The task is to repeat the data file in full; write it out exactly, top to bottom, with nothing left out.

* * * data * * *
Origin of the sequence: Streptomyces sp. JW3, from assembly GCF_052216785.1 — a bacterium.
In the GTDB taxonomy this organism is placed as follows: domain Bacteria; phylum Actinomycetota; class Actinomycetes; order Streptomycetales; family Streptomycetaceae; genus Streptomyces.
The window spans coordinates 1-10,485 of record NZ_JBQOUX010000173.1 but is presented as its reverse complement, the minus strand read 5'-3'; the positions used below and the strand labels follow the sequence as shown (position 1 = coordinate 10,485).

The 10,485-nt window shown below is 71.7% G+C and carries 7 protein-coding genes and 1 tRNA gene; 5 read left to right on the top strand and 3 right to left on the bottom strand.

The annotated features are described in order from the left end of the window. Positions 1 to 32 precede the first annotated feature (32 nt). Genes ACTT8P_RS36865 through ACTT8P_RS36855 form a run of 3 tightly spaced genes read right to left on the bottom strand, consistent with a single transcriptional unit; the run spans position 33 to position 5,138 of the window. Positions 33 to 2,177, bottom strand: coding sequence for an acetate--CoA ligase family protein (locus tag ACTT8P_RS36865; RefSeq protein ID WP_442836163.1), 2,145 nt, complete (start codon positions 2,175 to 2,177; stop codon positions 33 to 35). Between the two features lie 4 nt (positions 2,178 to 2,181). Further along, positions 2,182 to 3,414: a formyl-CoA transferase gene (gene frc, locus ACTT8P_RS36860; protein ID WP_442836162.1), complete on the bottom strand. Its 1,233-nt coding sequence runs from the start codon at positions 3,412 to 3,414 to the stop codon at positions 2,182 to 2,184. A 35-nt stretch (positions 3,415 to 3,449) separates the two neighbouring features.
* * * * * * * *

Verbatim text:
Origin of the sequence: Streptomyces sp. JW3, from assembly GCF_052216785.1 — a bacterium.
In the GTDB taxonomy this organism is placed as follows: domain Bacteria; phylum Actinomycetota; class Actinomycetes; order Streptomycetales; family Streptomycetaceae; genus Streptomyces.
The window spans coordinates 1-10,485 of record NZ_JBQOUX010000173.1 but is presented as its reverse complement, the minus strand read 5'-3'; the positions used below and the strand labels follow the sequence as shown (position 1 = coordinate 10,485).

The 10,485-nt window shown below is 71.7% G+C and carries 7 protein-coding genes and 1 tRNA gene; 5 read left to right on the top strand and 3 right to left on the bottom strand.

The annotated features are described in order from the left end of the window. Positions 1 to 32 precede the first annotated feature (32 nt). Genes ACTT8P_RS36865 through ACTT8P_RS36855 form a run of 3 tightly spaced genes read right to left on the bottom strand, consistent with a single transcriptional unit; the run spans position 33 to position 5,138 of the window. Positions 33 to 2,177, bottom strand: coding sequence for an acetate--CoA ligase family protein (locus tag ACTT8P_RS36865; RefSeq protein ID WP_442836163.1), 2,145 nt, complete (start codon positions 2,175 to 2,177; stop codon positions 33 to 35). Between the two features lie 4 nt (positions 2,178 to 2,181). Further along, positions 2,182 to 3,414: a formyl-CoA transferase gene (gene frc, locus ACTT8P_RS36860; protein ID WP_442836162.1), complete on the bottom strand. Its 1,233-nt coding sequence runs from the start codon at positions 3,412 to 3,414 to the stop codon at positions 2,182 to 2,184. A 35-nt stretch (positions 3,415 to 3,449) separates the two neighbouring features.